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This interdisciplinary minor introduces students to the global importance of archaeology and its value as a form of scholarly inquiry. 

The requirements are designed to meet two chief aims:  to give students an understanding of the methods and findings of archaeology and to give them experience of actual fieldwork.  There is a one-semester prerequisite before the student may be admitted into the minor; it may be fulfilled by taking any of three courses:  ANTH 240, ARTH 200, or CLAS 180.  One upper-level course (cross-listed as ANTH 305, CLAS 305, and ARTH 305), required of all students in the minor, incorporates lectures by faculty from different units and provides an overview of the array of methods and approaches in the field while demonstrating their interrelationships.  The wide scope of contemporary archaeology is also reflected in the supporting courses, which are located in eight different departments and five different colleges.  Each of these courses draws a substantial portion of its evidence from archaeology or provides basic scientific background and training in techniques useful to the archaeologist, such as remote sensing and Geographical Information Systems (GIS).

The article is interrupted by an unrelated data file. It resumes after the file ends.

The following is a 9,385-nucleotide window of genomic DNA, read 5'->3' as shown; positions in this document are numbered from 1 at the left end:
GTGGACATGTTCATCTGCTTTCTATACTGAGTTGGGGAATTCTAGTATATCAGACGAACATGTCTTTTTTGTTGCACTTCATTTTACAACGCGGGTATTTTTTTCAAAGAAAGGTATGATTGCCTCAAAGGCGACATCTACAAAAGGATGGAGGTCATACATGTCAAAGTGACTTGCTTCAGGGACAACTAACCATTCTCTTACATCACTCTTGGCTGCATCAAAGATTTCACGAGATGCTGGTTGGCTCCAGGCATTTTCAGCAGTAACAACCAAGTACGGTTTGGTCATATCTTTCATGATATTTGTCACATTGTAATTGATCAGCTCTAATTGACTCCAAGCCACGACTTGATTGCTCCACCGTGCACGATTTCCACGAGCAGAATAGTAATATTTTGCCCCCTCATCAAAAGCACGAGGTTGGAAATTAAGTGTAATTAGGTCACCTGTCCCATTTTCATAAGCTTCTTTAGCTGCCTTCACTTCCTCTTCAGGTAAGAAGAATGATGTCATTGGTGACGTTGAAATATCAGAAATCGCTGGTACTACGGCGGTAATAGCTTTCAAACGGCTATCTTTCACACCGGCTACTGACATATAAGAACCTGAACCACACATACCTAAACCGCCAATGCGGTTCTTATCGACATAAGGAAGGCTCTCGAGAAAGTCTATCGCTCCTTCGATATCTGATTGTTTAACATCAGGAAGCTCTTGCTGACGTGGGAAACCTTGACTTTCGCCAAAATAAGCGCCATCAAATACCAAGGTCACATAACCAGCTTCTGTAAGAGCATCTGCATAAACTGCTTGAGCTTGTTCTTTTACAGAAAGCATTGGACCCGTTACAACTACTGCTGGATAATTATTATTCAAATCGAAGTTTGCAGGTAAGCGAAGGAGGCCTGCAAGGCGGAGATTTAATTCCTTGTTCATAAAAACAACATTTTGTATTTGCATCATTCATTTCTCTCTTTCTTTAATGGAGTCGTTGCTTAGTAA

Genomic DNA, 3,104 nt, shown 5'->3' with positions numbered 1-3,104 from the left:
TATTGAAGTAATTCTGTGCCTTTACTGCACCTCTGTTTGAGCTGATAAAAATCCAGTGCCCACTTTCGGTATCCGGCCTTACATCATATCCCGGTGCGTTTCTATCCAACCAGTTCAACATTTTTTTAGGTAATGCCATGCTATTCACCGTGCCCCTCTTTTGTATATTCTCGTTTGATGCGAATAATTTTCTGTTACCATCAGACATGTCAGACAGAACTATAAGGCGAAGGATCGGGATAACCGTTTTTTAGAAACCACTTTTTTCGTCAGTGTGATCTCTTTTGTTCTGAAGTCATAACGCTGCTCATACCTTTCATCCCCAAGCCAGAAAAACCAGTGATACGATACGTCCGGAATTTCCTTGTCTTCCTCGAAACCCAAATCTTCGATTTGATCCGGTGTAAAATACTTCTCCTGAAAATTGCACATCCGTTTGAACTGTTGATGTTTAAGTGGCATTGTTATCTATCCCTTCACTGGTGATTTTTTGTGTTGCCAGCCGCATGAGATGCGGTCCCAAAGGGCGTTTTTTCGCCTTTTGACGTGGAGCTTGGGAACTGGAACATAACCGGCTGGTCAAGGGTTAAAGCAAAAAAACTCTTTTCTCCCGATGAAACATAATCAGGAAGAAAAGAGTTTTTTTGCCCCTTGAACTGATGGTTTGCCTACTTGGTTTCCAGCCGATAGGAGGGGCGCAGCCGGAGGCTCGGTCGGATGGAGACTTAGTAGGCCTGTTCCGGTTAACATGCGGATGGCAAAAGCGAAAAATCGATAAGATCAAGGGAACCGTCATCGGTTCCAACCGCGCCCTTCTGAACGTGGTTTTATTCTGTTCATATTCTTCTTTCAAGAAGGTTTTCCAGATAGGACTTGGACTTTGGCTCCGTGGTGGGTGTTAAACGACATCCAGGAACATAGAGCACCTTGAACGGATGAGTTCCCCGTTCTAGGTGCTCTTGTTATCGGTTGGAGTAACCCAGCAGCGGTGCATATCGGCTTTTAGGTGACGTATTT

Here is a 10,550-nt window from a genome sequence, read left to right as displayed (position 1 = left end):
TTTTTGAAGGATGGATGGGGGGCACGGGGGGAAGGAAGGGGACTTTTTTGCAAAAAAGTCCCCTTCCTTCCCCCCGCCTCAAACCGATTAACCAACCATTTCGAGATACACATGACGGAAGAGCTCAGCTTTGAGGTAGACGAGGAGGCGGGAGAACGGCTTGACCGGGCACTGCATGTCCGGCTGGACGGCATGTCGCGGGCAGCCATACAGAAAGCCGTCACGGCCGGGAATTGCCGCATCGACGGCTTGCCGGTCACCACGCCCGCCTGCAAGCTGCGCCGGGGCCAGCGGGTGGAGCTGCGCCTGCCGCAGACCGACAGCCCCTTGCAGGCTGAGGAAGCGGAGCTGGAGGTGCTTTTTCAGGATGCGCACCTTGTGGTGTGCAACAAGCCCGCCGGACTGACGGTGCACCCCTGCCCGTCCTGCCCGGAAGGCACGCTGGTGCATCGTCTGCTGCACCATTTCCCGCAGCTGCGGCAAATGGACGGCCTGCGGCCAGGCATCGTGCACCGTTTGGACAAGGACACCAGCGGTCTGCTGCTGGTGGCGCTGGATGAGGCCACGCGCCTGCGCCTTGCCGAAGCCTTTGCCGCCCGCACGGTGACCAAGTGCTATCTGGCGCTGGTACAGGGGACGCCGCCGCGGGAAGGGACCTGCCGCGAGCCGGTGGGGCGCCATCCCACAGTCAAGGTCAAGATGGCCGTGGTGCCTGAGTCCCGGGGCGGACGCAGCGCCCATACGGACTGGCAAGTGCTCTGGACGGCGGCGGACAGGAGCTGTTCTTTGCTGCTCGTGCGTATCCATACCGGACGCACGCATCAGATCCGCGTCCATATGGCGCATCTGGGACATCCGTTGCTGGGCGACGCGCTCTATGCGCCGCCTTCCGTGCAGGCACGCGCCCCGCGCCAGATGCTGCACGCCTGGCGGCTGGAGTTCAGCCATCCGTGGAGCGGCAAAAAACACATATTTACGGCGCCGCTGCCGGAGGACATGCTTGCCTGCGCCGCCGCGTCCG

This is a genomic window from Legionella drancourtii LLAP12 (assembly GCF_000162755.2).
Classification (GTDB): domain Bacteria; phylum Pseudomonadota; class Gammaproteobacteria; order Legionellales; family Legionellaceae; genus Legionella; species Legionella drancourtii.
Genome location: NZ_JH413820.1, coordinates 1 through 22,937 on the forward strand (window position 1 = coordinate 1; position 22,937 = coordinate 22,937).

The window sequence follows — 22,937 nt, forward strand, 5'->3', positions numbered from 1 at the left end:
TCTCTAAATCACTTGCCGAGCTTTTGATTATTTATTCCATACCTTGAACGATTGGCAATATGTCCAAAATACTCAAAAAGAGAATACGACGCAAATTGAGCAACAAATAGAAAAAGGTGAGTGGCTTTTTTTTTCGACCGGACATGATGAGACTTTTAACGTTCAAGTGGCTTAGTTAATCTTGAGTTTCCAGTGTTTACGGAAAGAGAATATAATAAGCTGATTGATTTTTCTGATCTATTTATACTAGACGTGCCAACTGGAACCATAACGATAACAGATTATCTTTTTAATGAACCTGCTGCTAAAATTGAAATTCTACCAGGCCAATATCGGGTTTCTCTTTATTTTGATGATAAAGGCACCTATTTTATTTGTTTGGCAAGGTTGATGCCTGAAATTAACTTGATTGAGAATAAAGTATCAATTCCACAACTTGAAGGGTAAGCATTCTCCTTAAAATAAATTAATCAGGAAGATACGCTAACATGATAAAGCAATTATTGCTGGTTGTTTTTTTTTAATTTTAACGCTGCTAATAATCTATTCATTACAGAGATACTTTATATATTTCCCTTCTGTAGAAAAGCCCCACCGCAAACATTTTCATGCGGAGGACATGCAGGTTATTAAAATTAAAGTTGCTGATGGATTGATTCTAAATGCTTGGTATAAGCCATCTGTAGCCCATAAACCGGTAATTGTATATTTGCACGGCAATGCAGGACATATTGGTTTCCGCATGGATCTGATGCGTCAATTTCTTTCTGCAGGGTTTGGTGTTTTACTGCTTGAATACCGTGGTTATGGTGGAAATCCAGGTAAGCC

After the one-course prerequisite has been met, the minor requires a minimum of 15 credits and consists of the following three elements:

  1. A required 3-credit, 300-level course, Archaeological Methods and Practice, cross-listed as ANTH 305 , CLAS 305 , and ARTH 305, to be offered once each year. 
  2. 3 to 6 credits in approved courses offering fieldwork experience.  There are many options at UMCP, including historical archaeology courses in ANTH that do not require travel abroad.  Study-abroad programs at other institutions would have to be approved in advance by a UMCP faculty member with the appropriate specialization.
  3. 6 to 9 credits in supporting courses involving subject matter that includes a significant focus on archaeology (in, e.g., ARCH, ANTH, ARTH, CLAS, HIST, JWST, LARC, RELS).  A list of approved courses will be maintained by the faculty steering committee and made available to students interested in the minor.  The list will be updated as course offerings change.